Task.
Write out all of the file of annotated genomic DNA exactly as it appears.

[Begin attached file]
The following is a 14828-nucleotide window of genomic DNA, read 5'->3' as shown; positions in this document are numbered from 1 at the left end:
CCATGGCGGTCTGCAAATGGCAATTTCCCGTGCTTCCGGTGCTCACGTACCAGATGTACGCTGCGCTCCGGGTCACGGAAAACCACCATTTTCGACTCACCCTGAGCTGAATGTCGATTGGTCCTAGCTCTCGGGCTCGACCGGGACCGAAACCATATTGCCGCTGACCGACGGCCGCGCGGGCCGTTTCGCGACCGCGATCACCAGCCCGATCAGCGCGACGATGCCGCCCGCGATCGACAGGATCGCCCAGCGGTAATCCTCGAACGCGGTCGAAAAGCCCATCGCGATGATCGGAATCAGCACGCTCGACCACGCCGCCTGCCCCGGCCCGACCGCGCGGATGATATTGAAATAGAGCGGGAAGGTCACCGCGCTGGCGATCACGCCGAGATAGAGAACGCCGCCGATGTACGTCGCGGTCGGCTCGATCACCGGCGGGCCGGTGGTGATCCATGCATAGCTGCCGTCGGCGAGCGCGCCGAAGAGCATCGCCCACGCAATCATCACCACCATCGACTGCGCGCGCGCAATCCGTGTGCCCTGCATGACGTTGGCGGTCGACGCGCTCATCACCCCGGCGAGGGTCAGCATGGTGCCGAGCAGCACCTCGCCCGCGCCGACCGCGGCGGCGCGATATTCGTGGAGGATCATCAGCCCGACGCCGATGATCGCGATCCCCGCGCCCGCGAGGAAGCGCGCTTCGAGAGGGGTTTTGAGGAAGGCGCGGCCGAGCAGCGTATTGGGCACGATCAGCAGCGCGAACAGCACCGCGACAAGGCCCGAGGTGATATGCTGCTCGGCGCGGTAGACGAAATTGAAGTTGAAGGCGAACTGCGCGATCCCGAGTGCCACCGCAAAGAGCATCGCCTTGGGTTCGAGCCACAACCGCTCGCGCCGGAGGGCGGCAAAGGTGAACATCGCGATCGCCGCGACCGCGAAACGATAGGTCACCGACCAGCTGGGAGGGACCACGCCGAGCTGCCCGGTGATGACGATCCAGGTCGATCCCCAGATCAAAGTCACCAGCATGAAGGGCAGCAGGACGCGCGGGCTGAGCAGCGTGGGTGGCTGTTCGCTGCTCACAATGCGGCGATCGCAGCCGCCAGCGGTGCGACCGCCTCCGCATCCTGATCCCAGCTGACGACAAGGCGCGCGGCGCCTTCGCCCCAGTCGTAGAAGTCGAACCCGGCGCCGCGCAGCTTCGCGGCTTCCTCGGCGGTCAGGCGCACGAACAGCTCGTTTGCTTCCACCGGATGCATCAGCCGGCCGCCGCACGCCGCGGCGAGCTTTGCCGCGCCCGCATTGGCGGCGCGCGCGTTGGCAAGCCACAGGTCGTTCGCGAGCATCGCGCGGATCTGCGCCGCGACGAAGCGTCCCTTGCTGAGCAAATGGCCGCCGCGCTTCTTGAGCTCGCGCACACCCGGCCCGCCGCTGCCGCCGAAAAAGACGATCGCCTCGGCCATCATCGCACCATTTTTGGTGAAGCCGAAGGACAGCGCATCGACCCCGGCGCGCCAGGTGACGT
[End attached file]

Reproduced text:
The following is a 14828-nucleotide window of genomic DNA, read 5'->3' as shown; positions in this document are numbered from 1 at the left end:
CCATGGCGGTCTGCAAATGGCAATTTCCCGTGCTTCCGGTGCTCACGTACCAGATGTACGCTGCGCTCCGGGTCACGGAAAACCACCATTTTCGACTCACCCTGAGCTGAATGTCGATTGGTCCTAGCTCTCGGGCTCGACCGGGACCGAAACCATATTGCCGCTGACCGACGGCCGCGCGGGCCGTTTCGCGACCGCGATCACCAGCCCGATCAGCGCGACGATGCCGCCCGCGATCGACAGGATCGCCCAGCGGTAATCCTCGAACGCGGTCGAAAAGCCCATCGCGATGATCGGAATCAGCACGCTCGACCACGCCGCCTGCCCCGGCCCGACCGCGCGGATGATATTGAAATAGAGCGGGAAGGTCACCGCGCTGGCGATCACGCCGAGATAGAGAACGCCGCCGATGTACGTCGCGGTCGGCTCGATCACCGGCGGGCCGGTGGTGATCCATGCATAGCTGCCGTCGGCGAGCGCGCCGAAGAGCATCGCCCACGCAATCATCACCACCATCGACTGCGCGCGCGCAATCCGTGTGCCCTGCATGACGTTGGCGGTCGACGCGCTCATCACCCCGGCGAGGGTCAGCATGGTGCCGAGCAGCACCTCGCCCGCGCCGACCGCGGCGGCGCGATATTCGTGGAGGATCATCAGCCCGACGCCGATGATCGCGATCCCCGCGCCCGCGAGGAAGCGCGCTTCGAGAGGGGTTTTGAGGAAGGCGCGGCCGAGCAGCGTATTGGGCACGATCAGCAGCGCGAACAGCACCGCGACAAGGCCCGAGGTGATATGCTGCTCGGCGCGGTAGACGAAATTGAAGTTGAAGGCGAACTGCGCGATCCCGAGTGCCACCGCAAAGAGCATCGCCTTGGGTTCGAGCCACAACCGCTCGCGCCGGAGGGCGGCAAAGGTGAACATCGCGATCGCCGCGACCGCGAAACGATAGGTCACCGACCAGCTGGGAGGGACCACGCCGAGCTGCCCGGTGATGACGATCCAGGTCGATCCCCAGATCAAAGTCACCAGCATGAAGGGCAGCAGGACGCGCGGGCTGAGCAGCGTGGGTGGCTGTTCGCTGCTCACAATGCGGCGATCGCAGCCGCCAGCGGTGCGACCGCCTCCGCATCCTGATCCCAGCTGACGACAAGGCGCGCGGCGCCTTCGCCCCAGTCGTAGAAGTCGAACCCGGCGCCGCGCAGCTTCGCGGCTTCCTCGGCGGTCAGGCGCACGAACAGCTCGTTTGCTTCCACCGGATGCATCAGCCGGCCGCCGCACGCCGCGGCGAGCTTTGCCGCGCCCGCATTGGCGGCGCGCGCGTTGGCAAGCCACAGGTCGTTCGCGAGCATCGCGCGGATCTGCGCCGCGACGAAGCGTCCCTTGCTGAGCAAATGGCCGCCGCGCTTCTTGAGCTCGCGCACACCCGGCCCGCCGCTGCCGCCGAAAAAGACGATCGCCTCGGCCATCATCGCACCATTTTTGGTGAAGCCGAAGGACAGCGCATCGACCCCGGCGCGCCAGGTGACGT